A suicide note in neat handwriting, kept in a plastic sheath at Israel’s national library, recalls the life of a writer who, after watching the European culture he worshiped devour itself in World War II, killed himself in exile exactly 70 years ago Wednesday.

The note was written by Stefan Zweig, famous for his novels, plays and poems and remembered as one of the 20th century’s great men of letters.

Stefan Zweig wrote hundreds of thousands of words in a celebrated literary career. His suicide note, penned 70 years ago Wednesday at the height of WWII, took up less than one page. (photo credit: Courtesy of the National Library of Israel)

Stefan Zweig wrote hundreds of thousands of words in a celebrated literary career. His suicide note, penned 70 years ago Wednesday at the height of WWII, took up less than one page. (photo credit: Courtesy the National Library of Israel)

An Austrian and a Jew who saw himself above all as a citizen of Europe, Zweig started his career as the protégé of a journalist and playwright named Theodor Herzl, whose writing Zweig admired but whose political ideas about Jewish statehood he found unrealistic and backward. Judaism, he once wrote to the philosopher Martin Buber, had taught him that he could be at home anywhere.

By February 22, 1942, Zweig was in the Brazilian town of Petropolis, in the hills outside Rio de Janeiro. Forced to flee the growing ferocity of the nationalist sentiments he detested, he found that he was at home nowhere. Other Jews who had loved the German language and culture were already gone. A year and a half before, Walter Benjamin had killed himself with a morphine overdose as he tried to flee across the border between France and Spain.

Zweig left his home in Salzburg for Britain, then the United States, and finally Brazil, where he and his wife, Lotte, contemplated their exile and the loss of a Europe that he called, in the title of a memoir that is perhaps his best-known work, “The World of Yesterday.

“Zweig stood for the best basic values — humanism, peace, the togetherness of humanity. He was above nationalism,” said Stefan Litt, an archivist and scholar at the National Library of Israel who has studied Zweig’s documents. “He was ahead of his time by several decades in calling for a united Europe.”

“The loss of his cultural world is what broke him, and the fact that he didn’t know when his exile would end, if ever,” Litt said.

By the time he reached Brazil, part of his archive was already in Jerusalem. In 1934, before leaving Austria as National Socialism began its rise, Zweig — in an unusual move for a man who had evinced no sympathy for Zionism — sent some of his documents to the Zionist movement’s new National Library. Among them was a tender 1903 note from Herzl offering the younger writer advice and counseling him, apropos of an ongoing discussion the two seem to have been carrying on, not to “act with too much pride in front of beautiful women.” In the letter he wrote to Jerusalem accompanying these documents, Zweig confided his belief that it was important for them to be kept in “our” library.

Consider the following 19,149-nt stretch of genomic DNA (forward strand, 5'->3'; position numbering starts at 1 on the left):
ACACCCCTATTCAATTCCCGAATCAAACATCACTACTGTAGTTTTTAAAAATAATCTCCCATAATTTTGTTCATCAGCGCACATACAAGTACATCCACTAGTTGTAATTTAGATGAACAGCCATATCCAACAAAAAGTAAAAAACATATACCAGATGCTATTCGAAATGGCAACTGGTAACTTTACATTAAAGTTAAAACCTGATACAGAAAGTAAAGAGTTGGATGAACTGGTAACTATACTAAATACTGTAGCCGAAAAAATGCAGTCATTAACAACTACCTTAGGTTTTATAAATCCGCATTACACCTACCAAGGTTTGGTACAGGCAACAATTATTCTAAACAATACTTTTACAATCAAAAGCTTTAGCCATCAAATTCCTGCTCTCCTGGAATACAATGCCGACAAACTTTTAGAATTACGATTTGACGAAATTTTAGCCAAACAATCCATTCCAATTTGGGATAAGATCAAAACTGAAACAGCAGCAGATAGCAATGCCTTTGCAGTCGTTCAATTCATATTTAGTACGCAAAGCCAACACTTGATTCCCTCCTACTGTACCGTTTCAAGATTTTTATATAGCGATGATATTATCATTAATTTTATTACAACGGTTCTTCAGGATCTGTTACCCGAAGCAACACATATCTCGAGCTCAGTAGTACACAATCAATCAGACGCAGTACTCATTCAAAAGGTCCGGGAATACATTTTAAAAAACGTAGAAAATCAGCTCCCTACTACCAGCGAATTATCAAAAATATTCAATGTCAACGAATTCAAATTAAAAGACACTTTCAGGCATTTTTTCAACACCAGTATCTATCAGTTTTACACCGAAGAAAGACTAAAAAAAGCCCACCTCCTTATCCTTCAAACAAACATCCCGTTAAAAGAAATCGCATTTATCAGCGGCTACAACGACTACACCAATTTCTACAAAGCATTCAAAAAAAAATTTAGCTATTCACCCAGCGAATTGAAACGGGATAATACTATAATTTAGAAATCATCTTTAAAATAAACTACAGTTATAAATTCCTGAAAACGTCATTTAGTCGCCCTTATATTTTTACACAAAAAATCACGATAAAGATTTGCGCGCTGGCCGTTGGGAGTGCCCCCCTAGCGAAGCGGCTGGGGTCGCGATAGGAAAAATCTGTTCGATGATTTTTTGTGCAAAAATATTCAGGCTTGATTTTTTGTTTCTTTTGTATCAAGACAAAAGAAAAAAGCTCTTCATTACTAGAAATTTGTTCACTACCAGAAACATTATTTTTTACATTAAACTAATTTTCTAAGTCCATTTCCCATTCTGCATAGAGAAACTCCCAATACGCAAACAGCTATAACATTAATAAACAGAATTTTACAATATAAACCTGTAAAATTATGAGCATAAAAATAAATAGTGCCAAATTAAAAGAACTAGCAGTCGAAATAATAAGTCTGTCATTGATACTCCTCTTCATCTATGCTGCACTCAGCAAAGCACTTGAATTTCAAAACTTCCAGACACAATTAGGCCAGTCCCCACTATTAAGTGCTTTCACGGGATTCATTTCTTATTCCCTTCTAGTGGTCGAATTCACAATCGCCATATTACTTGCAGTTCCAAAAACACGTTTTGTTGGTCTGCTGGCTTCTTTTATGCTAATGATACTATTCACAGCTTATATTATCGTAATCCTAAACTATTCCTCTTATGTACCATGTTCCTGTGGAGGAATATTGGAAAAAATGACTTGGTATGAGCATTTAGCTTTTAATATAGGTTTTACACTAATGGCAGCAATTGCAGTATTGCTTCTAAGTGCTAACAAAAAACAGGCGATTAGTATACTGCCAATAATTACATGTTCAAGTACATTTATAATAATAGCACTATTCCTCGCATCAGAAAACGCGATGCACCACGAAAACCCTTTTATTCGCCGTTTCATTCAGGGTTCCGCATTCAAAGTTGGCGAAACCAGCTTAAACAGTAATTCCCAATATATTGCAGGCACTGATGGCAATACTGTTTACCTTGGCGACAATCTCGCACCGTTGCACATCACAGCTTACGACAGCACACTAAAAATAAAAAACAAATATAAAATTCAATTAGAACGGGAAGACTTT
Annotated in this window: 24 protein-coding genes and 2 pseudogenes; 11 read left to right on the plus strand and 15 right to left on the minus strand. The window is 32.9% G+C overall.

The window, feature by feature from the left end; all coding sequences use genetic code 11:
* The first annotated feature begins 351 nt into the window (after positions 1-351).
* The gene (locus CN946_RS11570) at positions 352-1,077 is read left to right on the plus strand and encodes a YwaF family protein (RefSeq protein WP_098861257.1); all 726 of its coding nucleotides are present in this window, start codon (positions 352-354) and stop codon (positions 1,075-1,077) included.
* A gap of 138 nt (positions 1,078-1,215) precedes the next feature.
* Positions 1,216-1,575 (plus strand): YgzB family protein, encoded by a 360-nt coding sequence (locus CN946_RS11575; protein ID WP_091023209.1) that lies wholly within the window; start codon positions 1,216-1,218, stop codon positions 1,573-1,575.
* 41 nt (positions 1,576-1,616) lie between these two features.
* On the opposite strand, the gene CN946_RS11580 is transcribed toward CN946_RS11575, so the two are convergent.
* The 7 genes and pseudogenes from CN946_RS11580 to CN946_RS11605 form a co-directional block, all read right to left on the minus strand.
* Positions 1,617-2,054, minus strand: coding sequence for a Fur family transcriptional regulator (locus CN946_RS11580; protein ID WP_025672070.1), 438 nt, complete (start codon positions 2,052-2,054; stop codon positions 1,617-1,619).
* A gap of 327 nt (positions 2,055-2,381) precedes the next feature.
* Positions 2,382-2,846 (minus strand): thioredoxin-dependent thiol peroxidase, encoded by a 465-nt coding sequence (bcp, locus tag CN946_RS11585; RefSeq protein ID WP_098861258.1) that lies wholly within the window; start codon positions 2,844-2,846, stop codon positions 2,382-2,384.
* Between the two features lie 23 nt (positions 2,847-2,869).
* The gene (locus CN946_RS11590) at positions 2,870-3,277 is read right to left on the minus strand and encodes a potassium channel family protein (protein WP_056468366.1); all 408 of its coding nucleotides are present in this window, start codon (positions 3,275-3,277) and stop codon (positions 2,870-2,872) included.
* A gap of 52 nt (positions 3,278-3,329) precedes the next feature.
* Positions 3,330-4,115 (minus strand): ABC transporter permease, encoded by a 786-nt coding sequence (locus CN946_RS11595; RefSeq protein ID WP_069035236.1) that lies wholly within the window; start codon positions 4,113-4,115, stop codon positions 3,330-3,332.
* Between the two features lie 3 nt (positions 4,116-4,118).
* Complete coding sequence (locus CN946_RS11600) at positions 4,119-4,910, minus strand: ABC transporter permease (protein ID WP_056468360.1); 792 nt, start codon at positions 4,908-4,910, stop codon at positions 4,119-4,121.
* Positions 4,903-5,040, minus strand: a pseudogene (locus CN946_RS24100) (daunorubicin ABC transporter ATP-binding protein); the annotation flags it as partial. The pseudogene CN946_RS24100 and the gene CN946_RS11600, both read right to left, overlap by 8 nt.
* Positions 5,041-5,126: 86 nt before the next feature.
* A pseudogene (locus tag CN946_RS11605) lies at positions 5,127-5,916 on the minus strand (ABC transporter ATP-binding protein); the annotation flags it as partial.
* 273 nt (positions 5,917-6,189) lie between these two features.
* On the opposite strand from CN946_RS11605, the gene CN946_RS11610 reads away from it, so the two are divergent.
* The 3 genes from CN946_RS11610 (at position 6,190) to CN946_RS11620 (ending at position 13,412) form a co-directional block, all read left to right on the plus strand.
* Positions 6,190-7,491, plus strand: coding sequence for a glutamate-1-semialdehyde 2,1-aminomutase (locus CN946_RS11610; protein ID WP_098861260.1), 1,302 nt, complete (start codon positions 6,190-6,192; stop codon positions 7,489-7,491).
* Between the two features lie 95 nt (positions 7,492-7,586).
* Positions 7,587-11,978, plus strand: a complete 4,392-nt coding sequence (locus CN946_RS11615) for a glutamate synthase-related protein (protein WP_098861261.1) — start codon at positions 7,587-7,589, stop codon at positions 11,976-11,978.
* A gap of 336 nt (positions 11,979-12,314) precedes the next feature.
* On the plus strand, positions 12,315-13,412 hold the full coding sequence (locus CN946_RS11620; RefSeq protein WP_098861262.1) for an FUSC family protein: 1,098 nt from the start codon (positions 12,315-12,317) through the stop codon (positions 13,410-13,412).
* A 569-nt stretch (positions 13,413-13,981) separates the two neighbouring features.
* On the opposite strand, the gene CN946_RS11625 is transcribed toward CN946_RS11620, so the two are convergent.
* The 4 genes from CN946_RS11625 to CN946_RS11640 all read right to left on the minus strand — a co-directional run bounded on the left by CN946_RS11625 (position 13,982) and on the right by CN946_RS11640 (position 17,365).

“I have been vitally interested in Jewish problems all my life,” he once wrote, “vitally aware of the Jewish blood that is in me ever since I have been conscious of it.”

That night in February 1942, Zweig played chess with a neighbor. Then he went home. He wrote a draft of a note, altered it, then copied it onto another page, scratching out a few words. Then he poisoned himself. Lotte did as well.

Zweig, who was 60 years old at the time of his suicide, was shattered at the loss of his "spiritual homeland" in Europe and preferred to die "at the right time, upright." (photo credit: Courtesy of the National Library of Israel)

Zweig, who was 60 years old at the time of his suicide, was shattered at the loss of his 'spiritual homeland' in Europe and preferred to die 'at the right time, upright.' (photo credit: Courtesy the National Library of Israel)

Zweig had written and published hundreds of thousands of words. His final ones occupied less than one page.

Declaracao,” began the note, “Declaration,” — the word helpfully written in Portuguese to alert the Brazilian police to its nature. Then he switched to German, which forced the local officers to call in a German-Jewish doctor to translate. The doctor eventually obtained the note from the police and donated it to the National Library in Jerusalem in 1991.

Zweig was taking his life “of my own will and in clear mind,” he wrote. He thanked Brazil for its hospitality.

“Every day I learned to love this country more, and I would not have asked to rebuild my life in any other place after the world of my own language sank and was lost to me and my spiritual homeland, Europe, destroyed itself,” he wrote.

“But to start everything anew after a man’s 60th year requires special powers, and my own power has been expended after years of wandering homeless. I thus prefer to end my life at the right time, upright, as a man for whom cultural work has always been his purest happiness and personal freedom — the most precious of possessions on this earth.

“I send greetings to all of my friends: May they live to see the dawn after this long night. I, who am most impatient, go before them.

“Stefan Zweig,” ends the note. “Petropolis, 22.2.1942.”

_________
Follow Matti Friedman on Twitter.